IoT is the collection of smart, sensor-enabled physical objects, and the networks, servers and services that interact with them. It is a trend and not a single sector or market. However, ARM’s technology designs enable the current and future IoT applications and services to become truly ubiquitous and intelligent. It is these embedded microprocessors in combination with wired or wireless networks that enable objects to sense autonomously their environment. They can communicate with other objects and interact with Internet-based services, and cloud-based applications.
IoT and Data Big and Small
IoT capabilities can be added to just about any physical object including clothing, jewelry, thermostats, medical devices, household appliances, home automation, industrial controls, even light bulbs. This trend will need cost effective sensing technology that can last for years, not hours. These sensors can gather small amounts of data for long periods. ARM believes big data analysis, used to create intelligence, begins with small data. ARM creates sensors, controllers, and other embedded intelligence in devices. Last year, ARM partners sold 9 billion chips, a large percentage of which were for mobile Internet use. This firmly places ARM in the foundation layer of big data, with its sensors, controllers and embedded intelligence in devices providing the small data for companies to use in analyzing the big data.
The Internet of Things is already here and in use today, but the future will see an Internet of Things where billions of devices are connected to each other, all sharing data via the Internet.
IoT Making Order from Chaos
Application of embedded intelligence to the problem of finding a parking space in a busy city is a reality. SF Park in San Francisco and Streetline in Germany, the United Kingdom, and across the United States collect and distribute real-time data about parking spaces both on the street and in garages. It saves drivers having to circle areas looking for a parking space, reducing congestion. It also allows operators to lower or raise meter and garage parking prices to match demand in under-used or popular areas, respectively. The little data generated by battery-powered parking bay sensors with an ARM Cortex™-M3 processor, provides years of continuous operation. Intelligent cities scale this optimization of parking to a citywide smart infrastructure to save money, reduce emissions and improve quality of life. These are early adopters of large-scale deployments as cost savings can balance the infrastructure costs and reduce pollution within the long term planning cycles of the public sector. The questions then become: How to share the data? What standards and what formats will be trusted? Without these, the Internet of Things will not have the scale needed to operate across all markets.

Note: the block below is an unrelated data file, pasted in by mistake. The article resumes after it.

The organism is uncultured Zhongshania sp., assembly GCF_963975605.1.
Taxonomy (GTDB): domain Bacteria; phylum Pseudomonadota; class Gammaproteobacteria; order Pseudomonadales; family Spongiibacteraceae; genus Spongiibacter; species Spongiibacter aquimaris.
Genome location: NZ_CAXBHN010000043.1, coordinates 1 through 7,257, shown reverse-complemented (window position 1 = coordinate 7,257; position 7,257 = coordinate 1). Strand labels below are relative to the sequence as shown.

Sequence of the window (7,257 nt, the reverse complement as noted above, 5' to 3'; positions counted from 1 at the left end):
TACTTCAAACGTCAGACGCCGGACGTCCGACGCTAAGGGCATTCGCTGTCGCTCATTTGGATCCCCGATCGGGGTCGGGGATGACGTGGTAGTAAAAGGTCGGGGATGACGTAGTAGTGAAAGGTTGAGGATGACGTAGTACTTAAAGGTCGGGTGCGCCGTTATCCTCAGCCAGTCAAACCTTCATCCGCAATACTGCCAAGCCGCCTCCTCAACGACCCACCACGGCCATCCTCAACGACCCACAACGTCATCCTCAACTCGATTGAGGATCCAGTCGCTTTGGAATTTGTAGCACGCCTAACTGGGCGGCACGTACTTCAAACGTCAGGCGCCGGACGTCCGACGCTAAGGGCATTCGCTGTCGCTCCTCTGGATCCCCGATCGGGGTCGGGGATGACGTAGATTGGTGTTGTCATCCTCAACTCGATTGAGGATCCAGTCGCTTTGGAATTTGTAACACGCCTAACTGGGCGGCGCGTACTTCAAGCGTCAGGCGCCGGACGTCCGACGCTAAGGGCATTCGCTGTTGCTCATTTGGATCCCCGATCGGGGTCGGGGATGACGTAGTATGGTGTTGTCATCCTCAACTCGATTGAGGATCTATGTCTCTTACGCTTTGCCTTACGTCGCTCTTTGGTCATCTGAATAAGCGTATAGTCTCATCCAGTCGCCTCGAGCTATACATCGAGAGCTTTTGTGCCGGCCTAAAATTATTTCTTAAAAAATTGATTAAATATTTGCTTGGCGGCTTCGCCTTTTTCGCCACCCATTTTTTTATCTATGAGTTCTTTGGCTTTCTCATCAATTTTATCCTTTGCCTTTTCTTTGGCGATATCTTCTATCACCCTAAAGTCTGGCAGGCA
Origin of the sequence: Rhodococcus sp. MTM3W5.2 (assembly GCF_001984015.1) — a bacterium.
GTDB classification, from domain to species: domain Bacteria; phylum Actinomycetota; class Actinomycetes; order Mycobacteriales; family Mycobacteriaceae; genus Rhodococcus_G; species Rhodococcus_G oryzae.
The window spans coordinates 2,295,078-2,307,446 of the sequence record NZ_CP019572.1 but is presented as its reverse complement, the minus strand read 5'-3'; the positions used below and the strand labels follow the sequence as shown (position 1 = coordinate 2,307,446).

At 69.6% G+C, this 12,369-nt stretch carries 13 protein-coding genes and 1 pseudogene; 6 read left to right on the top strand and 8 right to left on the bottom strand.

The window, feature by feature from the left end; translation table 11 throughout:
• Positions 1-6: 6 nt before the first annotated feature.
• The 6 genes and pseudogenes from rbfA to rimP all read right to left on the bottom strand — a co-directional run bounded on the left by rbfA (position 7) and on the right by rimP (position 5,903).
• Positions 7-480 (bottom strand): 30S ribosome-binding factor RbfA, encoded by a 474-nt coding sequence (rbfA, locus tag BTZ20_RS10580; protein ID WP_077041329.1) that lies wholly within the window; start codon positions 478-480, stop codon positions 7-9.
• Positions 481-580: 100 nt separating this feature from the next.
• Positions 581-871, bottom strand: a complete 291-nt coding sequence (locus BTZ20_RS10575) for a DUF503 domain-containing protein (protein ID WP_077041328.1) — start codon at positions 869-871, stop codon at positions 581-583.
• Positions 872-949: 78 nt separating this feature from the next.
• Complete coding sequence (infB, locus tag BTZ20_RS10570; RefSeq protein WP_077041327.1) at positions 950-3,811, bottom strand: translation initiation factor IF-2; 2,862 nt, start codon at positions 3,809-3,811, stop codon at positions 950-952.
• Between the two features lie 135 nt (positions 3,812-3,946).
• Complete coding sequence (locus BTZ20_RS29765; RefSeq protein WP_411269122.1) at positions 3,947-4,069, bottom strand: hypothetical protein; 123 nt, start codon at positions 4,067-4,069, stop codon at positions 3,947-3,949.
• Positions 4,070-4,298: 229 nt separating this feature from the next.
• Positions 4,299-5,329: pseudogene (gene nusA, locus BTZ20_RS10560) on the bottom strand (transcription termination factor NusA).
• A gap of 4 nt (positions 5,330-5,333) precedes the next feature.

The BodyGuardian remote patient monitoring system, by Preventice, detects and monitors cardiac arrhythmias using a body sensor attached to the patient’s chest to collect ECG, heart rate and activity level data which is transmitted to a doctor via a mobile phone. Developed in collaboration with Mayo Clinic, it creates a constant connection between patient and medical teams.
The Internet of Things is more complex than the mobile Internet system. If the mobile Internet is 10 billion units, the Internet of Things is 100 billion units. If PCs had two form factors, desktop and laptop, and mobile computing had tens of form factors – candy bar, flip, slid, touch, smartphone, tablets, phablet and transformer – then IoT will have millions of form factors.
This will bring massive choice and diversity – there will not be 100 billion of the same devices. There will be millions of different devices and apps: what you need in a healthcare sensor is different to what you need in air conditioning; a temperature sensor is different to the controller in an electric motor. All of which are different to the controllers used in cars. The future of the Internet of Things is not that one size will fit all, but that they will all use ARM technology.